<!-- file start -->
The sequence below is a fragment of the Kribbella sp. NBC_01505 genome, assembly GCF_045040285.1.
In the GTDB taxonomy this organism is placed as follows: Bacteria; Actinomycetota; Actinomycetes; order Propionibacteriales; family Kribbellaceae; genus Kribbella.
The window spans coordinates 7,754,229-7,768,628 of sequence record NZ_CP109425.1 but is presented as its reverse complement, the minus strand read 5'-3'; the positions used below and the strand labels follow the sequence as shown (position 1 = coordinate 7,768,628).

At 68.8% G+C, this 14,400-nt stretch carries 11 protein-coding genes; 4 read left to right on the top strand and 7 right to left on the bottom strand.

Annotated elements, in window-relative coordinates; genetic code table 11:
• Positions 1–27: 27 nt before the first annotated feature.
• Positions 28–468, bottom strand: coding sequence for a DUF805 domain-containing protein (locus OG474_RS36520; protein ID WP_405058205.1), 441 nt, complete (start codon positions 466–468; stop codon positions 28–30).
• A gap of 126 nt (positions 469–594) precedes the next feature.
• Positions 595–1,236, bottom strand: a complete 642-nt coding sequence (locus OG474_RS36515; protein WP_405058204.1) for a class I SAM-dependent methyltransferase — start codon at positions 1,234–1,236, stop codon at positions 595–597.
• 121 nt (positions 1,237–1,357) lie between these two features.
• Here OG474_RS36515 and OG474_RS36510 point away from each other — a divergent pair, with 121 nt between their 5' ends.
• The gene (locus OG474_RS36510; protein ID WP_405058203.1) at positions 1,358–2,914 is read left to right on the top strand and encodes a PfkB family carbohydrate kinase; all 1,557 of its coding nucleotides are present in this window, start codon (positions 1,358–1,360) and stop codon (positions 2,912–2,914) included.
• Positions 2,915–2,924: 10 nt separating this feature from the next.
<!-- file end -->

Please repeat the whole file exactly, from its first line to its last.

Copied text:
The sequence below is a fragment of the Kribbella sp. NBC_01505 genome, assembly GCF_045040285.1.
In the GTDB taxonomy this organism is placed as follows: Bacteria; Actinomycetota; Actinomycetes; order Propionibacteriales; family Kribbellaceae; genus Kribbella.
The window spans coordinates 7,754,229-7,768,628 of sequence record NZ_CP109425.1 but is presented as its reverse complement, the minus strand read 5'-3'; the positions used below and the strand labels follow the sequence as shown (position 1 = coordinate 7,768,628).

At 68.8% G+C, this 14,400-nt stretch carries 11 protein-coding genes; 4 read left to right on the top strand and 7 right to left on the bottom strand.

Annotated elements, in window-relative coordinates; genetic code table 11:
• Positions 1–27: 27 nt before the first annotated feature.
• Positions 28–468, bottom strand: coding sequence for a DUF805 domain-containing protein (locus OG474_RS36520; protein ID WP_405058205.1), 441 nt, complete (start codon positions 466–468; stop codon positions 28–30).
• A gap of 126 nt (positions 469–594) precedes the next feature.
• Positions 595–1,236, bottom strand: a complete 642-nt coding sequence (locus OG474_RS36515; protein WP_405058204.1) for a class I SAM-dependent methyltransferase — start codon at positions 1,234–1,236, stop codon at positions 595–597.
• 121 nt (positions 1,237–1,357) lie between these two features.
• Here OG474_RS36515 and OG474_RS36510 point away from each other — a divergent pair, with 121 nt between their 5' ends.
• The gene (locus OG474_RS36510; protein ID WP_405058203.1) at positions 1,358–2,914 is read left to right on the top strand and encodes a PfkB family carbohydrate kinase; all 1,557 of its coding nucleotides are present in this window, start codon (positions 1,358–1,360) and stop codon (positions 2,912–2,914) included.
• Positions 2,915–2,924: 10 nt separating this feature from the next.